November 26, 2006
Metro Cinemas, Seattle
Several years ago, I remember waiting with anticipation for Pi to open. Pi was Aronofsy's first feature and it wasn't a dissapointment. It quickly ranked among my favorites. Requium for a Dream didn't make me rush to the theaters and to this day, I have only watched some of it on cable. This can be blamed on my annoyance with the addiction plot line. Drug addiction doesn't interest me. I've seen plenty of films on the subject matter and haven't cared for any of them. Cest la vie.
But I did make a point to see The Fountain. And I have no idea whether or not I could call The Fountain a good film, but I would certainly call it an interesting film.
I'm not going to bother to sum up the plot beyond saying that the film interweaves three stories, or maybe just one story in three settings, one involves a historic quest for immortality through seeking the fountain of youth, one is a modern day story of a researcher attempting to cure cancer and another, is set in some higher plane of consciousness where we witness the care of a dying tree. These stories share the theme of the striving for immortality.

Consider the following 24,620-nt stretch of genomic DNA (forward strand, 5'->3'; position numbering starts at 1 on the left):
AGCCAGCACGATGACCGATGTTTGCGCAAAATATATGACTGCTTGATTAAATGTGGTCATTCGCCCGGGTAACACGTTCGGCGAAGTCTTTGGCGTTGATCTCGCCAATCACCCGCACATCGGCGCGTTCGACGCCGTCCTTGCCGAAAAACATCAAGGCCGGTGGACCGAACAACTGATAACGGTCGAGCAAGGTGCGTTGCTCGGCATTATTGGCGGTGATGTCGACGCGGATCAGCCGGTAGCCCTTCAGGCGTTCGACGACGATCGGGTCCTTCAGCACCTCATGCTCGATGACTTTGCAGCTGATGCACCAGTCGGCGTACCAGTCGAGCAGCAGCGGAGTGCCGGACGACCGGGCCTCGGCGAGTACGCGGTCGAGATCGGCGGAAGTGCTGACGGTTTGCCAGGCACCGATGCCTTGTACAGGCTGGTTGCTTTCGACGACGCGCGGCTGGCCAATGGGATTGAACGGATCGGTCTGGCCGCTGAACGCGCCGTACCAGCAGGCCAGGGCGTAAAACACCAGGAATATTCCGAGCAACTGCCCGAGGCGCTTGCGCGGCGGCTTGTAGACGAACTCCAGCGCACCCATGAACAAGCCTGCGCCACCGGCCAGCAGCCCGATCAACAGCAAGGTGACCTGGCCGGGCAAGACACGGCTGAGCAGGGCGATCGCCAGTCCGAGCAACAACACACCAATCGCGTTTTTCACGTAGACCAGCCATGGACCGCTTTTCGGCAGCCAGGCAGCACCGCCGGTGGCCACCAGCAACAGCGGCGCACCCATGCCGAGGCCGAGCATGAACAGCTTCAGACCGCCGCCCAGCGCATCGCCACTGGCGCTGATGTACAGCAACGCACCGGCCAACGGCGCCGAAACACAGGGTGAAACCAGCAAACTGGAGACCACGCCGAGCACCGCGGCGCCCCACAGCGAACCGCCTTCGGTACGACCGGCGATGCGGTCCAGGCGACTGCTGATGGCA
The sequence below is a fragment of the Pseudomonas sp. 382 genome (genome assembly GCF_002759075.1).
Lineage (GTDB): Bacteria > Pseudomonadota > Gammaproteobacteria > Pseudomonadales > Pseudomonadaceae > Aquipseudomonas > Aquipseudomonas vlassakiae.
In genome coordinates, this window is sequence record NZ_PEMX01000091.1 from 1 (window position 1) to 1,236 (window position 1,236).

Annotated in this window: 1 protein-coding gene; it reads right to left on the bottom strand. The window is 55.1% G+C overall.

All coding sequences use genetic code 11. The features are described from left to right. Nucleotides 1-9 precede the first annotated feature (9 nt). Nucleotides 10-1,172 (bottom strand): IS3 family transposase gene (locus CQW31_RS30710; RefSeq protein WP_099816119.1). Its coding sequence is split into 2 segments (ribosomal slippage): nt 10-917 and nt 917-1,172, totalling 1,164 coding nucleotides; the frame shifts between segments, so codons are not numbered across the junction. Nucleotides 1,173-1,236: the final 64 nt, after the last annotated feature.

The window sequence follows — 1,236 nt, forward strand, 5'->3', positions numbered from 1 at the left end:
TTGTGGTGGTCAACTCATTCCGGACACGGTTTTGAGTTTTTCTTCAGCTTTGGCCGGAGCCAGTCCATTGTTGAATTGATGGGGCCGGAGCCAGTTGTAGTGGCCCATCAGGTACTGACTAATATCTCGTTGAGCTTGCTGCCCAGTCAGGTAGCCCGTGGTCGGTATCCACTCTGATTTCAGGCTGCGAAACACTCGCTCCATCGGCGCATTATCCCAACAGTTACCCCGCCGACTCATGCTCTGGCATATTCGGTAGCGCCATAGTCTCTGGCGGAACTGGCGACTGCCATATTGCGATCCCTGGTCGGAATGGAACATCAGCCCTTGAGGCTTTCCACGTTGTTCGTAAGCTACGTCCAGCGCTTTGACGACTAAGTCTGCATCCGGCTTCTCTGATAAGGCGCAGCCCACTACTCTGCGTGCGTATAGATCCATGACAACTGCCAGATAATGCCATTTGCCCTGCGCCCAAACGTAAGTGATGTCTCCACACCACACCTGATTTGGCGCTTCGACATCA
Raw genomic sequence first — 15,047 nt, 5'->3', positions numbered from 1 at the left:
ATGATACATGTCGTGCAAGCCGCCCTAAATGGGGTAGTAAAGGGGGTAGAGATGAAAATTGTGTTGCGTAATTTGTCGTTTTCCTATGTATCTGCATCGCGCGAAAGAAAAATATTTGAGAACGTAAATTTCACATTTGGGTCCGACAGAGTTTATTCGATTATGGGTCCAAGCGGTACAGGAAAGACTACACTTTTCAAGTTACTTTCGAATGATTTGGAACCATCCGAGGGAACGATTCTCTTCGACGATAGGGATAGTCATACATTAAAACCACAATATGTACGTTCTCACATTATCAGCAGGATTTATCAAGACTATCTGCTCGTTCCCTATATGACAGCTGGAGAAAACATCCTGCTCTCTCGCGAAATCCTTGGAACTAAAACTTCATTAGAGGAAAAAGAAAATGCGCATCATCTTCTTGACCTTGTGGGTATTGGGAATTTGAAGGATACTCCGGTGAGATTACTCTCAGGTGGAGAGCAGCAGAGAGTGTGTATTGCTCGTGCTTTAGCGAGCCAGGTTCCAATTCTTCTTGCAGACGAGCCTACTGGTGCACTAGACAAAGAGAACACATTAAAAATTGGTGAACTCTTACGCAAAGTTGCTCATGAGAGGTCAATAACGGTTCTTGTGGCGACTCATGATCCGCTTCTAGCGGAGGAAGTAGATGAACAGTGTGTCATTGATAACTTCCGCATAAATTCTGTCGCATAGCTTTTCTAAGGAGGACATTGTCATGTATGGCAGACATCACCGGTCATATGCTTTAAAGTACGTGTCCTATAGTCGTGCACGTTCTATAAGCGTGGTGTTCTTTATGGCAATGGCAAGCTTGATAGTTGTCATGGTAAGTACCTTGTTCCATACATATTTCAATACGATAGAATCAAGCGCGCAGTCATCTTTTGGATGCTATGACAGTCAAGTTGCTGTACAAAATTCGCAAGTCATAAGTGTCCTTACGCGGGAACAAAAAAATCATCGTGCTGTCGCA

What is particularly interesting about this film is that the action is entirely driven my symbolism. Very little happens in this film. Instead we are asked to interpret the meaning behind multi-layered symbolism.
I enjoyed this film, but it was challenging. I do not feel like I really understood enough to write in a coherent way about the film. I would like to see it again to further explore the depth of this project because unlike the subject of drug addiction, questions concerning the nature of like, death and the possibility of immortality is interesting. These are very philosophical questions, but it is amazing that Aronofsky was able to brining these philosophical questions to the screen in any kind of coherent movie.